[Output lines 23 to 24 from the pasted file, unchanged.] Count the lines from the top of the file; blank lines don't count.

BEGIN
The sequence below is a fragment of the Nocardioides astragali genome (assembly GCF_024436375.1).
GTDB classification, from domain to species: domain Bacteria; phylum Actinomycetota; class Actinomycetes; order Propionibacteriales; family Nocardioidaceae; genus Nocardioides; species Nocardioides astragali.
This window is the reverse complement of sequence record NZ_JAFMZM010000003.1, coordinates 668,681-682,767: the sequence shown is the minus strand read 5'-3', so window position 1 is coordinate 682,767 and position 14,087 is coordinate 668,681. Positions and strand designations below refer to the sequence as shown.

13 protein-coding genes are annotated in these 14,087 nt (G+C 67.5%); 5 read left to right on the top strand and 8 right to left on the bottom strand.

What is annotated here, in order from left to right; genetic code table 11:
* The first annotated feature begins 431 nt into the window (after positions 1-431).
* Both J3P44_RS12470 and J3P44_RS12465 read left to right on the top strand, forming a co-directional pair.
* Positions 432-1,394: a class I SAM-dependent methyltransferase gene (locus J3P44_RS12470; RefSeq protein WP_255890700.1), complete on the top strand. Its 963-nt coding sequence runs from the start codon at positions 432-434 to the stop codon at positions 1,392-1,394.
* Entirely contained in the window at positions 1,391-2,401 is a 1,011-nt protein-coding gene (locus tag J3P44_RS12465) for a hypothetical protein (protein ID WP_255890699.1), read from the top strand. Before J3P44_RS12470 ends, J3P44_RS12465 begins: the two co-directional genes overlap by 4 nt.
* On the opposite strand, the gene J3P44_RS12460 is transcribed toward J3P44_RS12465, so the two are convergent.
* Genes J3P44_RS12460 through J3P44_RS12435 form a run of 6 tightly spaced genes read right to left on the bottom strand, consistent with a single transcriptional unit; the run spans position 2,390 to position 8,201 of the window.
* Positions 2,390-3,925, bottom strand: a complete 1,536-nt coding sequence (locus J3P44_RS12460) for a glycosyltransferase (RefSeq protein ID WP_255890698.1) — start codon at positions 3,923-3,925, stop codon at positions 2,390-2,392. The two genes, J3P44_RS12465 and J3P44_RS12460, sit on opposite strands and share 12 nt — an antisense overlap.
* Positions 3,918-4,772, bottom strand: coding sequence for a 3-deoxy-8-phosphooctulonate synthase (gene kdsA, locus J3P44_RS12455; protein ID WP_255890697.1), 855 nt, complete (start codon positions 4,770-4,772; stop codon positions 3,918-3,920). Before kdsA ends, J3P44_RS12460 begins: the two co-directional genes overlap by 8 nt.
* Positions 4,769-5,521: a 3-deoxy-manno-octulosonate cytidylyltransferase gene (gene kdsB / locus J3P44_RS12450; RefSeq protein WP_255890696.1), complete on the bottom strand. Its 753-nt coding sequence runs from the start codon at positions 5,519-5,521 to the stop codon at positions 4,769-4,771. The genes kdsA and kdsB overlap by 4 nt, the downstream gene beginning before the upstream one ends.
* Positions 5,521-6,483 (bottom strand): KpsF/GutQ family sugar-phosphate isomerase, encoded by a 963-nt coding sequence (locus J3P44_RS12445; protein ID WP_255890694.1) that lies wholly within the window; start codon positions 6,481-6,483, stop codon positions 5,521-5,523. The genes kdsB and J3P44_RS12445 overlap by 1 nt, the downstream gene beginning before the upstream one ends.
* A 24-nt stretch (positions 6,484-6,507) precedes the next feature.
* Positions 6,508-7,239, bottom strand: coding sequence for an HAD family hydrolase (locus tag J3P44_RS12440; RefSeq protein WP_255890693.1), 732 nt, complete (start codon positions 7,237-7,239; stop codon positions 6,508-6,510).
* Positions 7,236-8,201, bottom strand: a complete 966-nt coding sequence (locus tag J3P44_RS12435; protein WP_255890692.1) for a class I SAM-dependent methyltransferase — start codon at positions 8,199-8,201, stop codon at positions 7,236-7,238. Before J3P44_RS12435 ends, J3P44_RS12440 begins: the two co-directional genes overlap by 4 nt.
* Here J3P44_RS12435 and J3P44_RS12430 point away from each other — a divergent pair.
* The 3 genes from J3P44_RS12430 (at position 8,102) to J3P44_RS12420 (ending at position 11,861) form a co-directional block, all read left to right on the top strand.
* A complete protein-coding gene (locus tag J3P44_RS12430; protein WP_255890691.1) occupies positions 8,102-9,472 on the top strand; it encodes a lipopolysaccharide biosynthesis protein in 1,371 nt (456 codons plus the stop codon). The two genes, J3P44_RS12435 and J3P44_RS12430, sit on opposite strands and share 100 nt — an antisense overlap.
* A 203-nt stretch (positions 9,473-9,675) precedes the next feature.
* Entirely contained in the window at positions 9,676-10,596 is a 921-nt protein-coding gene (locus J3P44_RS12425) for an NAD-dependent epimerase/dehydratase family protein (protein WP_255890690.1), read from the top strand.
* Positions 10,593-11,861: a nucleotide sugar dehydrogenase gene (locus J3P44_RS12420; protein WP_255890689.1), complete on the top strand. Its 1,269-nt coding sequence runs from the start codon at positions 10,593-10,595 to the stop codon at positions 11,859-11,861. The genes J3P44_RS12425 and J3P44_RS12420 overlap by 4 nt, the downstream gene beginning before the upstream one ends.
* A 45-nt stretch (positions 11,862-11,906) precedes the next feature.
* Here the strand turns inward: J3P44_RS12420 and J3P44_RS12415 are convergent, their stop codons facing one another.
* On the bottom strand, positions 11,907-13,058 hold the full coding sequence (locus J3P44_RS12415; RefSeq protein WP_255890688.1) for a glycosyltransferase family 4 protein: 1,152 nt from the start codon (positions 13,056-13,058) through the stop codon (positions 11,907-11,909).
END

* Entirely contained in the window at positions 9,676-10,596 is a 921-nt protein-coding gene (locus J3P44_RS12425) for an NAD-dependent epimerase/dehydratase family protein (protein WP_255890690.1), read from the top strand.
* Positions 10,593-11,861: a nucleotide sugar dehydrogenase gene (locus J3P44_RS12420; protein WP_255890689.1), complete on the top strand. Its 1,269-nt coding sequence runs from the start codon at positions 10,593-10,595 to the stop codon at positions 11,859-11,861. The genes J3P44_RS12425 and J3P44_RS12420 overlap by 4 nt, the downstream gene beginning before the upstream one ends.